617 - Advanced Family Law: A Case Study (2 hours)
An in-depth analysis of the legal issues of family relationships, with special emphasis on the complex family law issues, current trends and topics in family law, and the intersection of family law issues with other fields of practice.
611 - Advanced Trial Practice (3 hours)
This course covers several subject areas not covered in depth in the basic trial practice course: voir dire, witness preparation, expert witness examination, and case planning. Students will perform exercises in each of these areas. They will try two cases during the semester. The last trial is an advanced civil case that serves as their final exam and requires the use of courtroom technology. Prerequisites: Evidence and Trial Practice.
548 - Appellate Advocacy Clinic (4 hours)
In this clinic, which lasts for both semesters of the 3L year, students work in pairs and represent real clients in various appellate courts. The supervising attorney is their professor. In addition to representing clients, students learn about advocacy skills and various aspects of appellate practice, using reading materials, some lecture, and class discussions. They help other pairs through brainstorming and judging practice oral arguments. Students also visit the Supreme Court of the United States to attend oral argument and meet with court personnel. Prerequisite: Appellate Advocacy
667 - Business Litigation (2 hours)
The course focuses on the most common kinds of litigated business disputes with instruction on the short and long paths to their successful conclusions. Students will review procedural principles like "what court" and "where" and best pleading practices. The course will cover business litigation involving creditors' rights, business "splits," contract disputes, and other common business disputes resulting in litigation.
628 - Business Planning (2 hours)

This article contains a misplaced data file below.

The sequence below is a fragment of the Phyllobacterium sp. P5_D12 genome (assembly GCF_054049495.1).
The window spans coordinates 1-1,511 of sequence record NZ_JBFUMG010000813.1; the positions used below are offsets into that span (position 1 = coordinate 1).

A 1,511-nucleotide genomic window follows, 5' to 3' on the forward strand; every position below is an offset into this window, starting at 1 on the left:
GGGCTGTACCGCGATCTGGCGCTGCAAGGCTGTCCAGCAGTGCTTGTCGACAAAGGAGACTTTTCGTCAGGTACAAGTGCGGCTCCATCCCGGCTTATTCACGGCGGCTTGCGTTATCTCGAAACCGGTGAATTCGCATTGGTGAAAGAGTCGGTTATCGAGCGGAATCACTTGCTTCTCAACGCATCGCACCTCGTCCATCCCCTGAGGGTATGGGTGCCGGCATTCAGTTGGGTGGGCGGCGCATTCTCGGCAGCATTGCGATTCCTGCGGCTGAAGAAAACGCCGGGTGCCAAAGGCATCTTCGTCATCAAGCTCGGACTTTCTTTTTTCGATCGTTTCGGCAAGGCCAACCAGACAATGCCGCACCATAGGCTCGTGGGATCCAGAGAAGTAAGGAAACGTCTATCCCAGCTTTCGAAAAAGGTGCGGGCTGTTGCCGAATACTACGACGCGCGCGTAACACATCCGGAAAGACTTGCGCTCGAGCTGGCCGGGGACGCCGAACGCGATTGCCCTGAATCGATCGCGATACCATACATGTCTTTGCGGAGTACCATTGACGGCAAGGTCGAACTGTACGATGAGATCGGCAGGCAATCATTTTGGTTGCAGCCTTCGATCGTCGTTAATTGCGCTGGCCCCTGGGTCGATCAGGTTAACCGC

Examination of selected legal problems relating to some of the following topics: choice of business entity, forming a partnership, forming a corporation, corporate restructuring transactions (shifting ownership interests among shareholders), purchase and sale of a business. Prerequisite: Business Organizations.
676 - Carolina Externship (4 hours)
This course is currently available only in the summer. The director of the externship designates one or more cities in North and South Carolina, usually including Charlotte, NC, and offers the students externships in a designated practice area. The practice areas vary from summer to summer. Students meet weekly with the director to integrate and apply the doctrinal insights received elsewhere in the law school curriculum and in the subject matter of the field placements. The course fulfills the practical skills requirement.
563 - Child Advocacy Clinic (4 hours)
The Child Advocacy Clinic focuses on the representation of children in three settings: deciding the custody of children in high conflict cases, deciding the custody of children in civil domestic violence actions, and representing children of indigent parents in issues involving the public school system. Students study the various models for representing children - as lawyer advocate, as lawyer guardian ad litem, and as non-lawyer guardian ad litem – and analyze the ethical issues raised in the various settings. Students also study the procedural and substantive law involved in deciding the custody issue in both the family law and the domestic violence settings and in representing children in the educational setting. Students spend an average of 8 to 10 hours a week in their field work.
408 - Commercial Leasing (2 hours)
This course focuses on the negotiation and drafting of commercial real estate leases from the initial letter of intent stage to the final lease closing. Items studied and drafting exercises include: (1) letters of intent, (2) brokerage agreements, (3) commercial leases and lease provisions at various levels of the negotiation process, (4) subordination, nondisturbance and attornment agreements, (5) estoppel certificates, and (6) lease memoranda. The course covers various forms of commercial leases, including ground leases, retail leases, subleases, and license and occupancy agreements. This course also focuses upon professionalism and ethics in the negotiation and drafting process. In addition to learning applicable law, students receive regular evaluation of substantial drafting and negotiation assignments typical of those encountered in actual practice. The negotiation and drafting skills learned in this course apply to other areas of commercial practice. Prerequisite: Property 111.
601 - Community Law & Business Clinic I (4 hours)
The work of this clinic is primarily transactional. Students will assist clients at various stages in the business development process, with an emphasis on business, housing, and institutional support in economically disadvantaged segments of the community.